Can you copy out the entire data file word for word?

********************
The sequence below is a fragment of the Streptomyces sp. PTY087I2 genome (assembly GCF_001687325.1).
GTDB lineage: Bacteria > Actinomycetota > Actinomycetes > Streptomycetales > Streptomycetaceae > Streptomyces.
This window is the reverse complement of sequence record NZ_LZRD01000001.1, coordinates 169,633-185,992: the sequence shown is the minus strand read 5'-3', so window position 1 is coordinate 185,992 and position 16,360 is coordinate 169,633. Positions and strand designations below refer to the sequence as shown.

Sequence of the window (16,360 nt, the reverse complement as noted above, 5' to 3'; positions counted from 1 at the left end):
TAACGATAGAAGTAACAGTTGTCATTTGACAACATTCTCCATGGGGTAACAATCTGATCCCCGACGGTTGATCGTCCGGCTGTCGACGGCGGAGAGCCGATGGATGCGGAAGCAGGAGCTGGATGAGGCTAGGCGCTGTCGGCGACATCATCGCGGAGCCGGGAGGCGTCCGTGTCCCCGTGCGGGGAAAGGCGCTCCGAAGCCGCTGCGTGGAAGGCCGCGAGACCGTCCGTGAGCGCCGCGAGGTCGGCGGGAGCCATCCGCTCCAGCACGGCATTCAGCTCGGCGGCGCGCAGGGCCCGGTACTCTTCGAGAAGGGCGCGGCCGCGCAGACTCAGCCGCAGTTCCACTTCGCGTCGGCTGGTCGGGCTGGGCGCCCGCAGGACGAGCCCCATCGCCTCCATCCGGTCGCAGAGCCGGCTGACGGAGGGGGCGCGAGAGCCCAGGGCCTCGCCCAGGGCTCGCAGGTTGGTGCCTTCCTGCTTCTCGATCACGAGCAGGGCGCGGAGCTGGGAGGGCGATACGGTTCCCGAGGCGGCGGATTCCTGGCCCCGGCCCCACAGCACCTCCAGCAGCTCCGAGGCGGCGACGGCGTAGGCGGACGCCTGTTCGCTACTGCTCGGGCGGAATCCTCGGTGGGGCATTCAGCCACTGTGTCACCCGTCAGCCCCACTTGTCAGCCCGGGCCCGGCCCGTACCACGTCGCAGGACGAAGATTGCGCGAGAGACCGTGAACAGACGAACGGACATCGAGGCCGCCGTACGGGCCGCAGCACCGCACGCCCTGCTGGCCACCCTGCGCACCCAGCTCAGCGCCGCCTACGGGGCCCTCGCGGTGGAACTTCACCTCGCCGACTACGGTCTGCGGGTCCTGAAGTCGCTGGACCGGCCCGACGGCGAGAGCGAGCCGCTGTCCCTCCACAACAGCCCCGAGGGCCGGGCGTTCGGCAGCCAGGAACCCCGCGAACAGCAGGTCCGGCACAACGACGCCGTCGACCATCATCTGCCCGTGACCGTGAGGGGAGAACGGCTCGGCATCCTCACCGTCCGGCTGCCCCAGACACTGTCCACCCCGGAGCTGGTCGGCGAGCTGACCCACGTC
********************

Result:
The sequence below is a fragment of the Streptomyces sp. PTY087I2 genome (assembly GCF_001687325.1).
GTDB lineage: Bacteria > Actinomycetota > Actinomycetes > Streptomycetales > Streptomycetaceae > Streptomyces.
This window is the reverse complement of sequence record NZ_LZRD01000001.1, coordinates 169,633-185,992: the sequence shown is the minus strand read 5'-3', so window position 1 is coordinate 185,992 and position 16,360 is coordinate 169,633. Positions and strand designations below refer to the sequence as shown.

Sequence of the window (16,360 nt, the reverse complement as noted above, 5' to 3'; positions counted from 1 at the left end):
TAACGATAGAAGTAACAGTTGTCATTTGACAACATTCTCCATGGGGTAACAATCTGATCCCCGACGGTTGATCGTCCGGCTGTCGACGGCGGAGAGCCGATGGATGCGGAAGCAGGAGCTGGATGAGGCTAGGCGCTGTCGGCGACATCATCGCGGAGCCGGGAGGCGTCCGTGTCCCCGTGCGGGGAAAGGCGCTCCGAAGCCGCTGCGTGGAAGGCCGCGAGACCGTCCGTGAGCGCCGCGAGGTCGGCGGGAGCCATCCGCTCCAGCACGGCATTCAGCTCGGCGGCGCGCAGGGCCCGGTACTCTTCGAGAAGGGCGCGGCCGCGCAGACTCAGCCGCAGTTCCACTTCGCGTCGGCTGGTCGGGCTGGGCGCCCGCAGGACGAGCCCCATCGCCTCCATCCGGTCGCAGAGCCGGCTGACGGAGGGGGCGCGAGAGCCCAGGGCCTCGCCCAGGGCTCGCAGGTTGGTGCCTTCCTGCTTCTCGATCACGAGCAGGGCGCGGAGCTGGGAGGGCGATACGGTTCCCGAGGCGGCGGATTCCTGGCCCCGGCCCCACAGCACCTCCAGCAGCTCCGAGGCGGCGACGGCGTAGGCGGACGCCTGTTCGCTACTGCTCGGGCGGAATCCTCGGTGGGGCATTCAGCCACTGTGTCACCCGTCAGCCCCACTTGTCAGCCCGGGCCCGGCCCGTACCACGTCGCAGGACGAAGATTGCGCGAGAGACCGTGAACAGACGAACGGACATCGAGGCCGCCGTACGGGCCGCAGCACCGCACGCCCTGCTGGCCACCCTGCGCACCCAGCTCAGCGCCGCCTACGGGGCCCTCGCGGTGGAACTTCACCTCGCCGACTACGGTCTGCGGGTCCTGAAGTCGCTGGACCGGCCCGACGGCGAGAGCGAGCCGCTGTCCCTCCACAACAGCCCCGAGGGCCGGGCGTTCGGCAGCCAGGAACCCCGCGAACAGCAGGTCCGGCACAACGACGCCGTCGACCATCATCTGCCCGTGACCGTGAGGGGAGAACGGCTCGGCATCCTCACCGTCCGGCTGCCCCAGACACTGTCCACCCCGGAGCTGGTCGGCGAGCTGACCCACGTC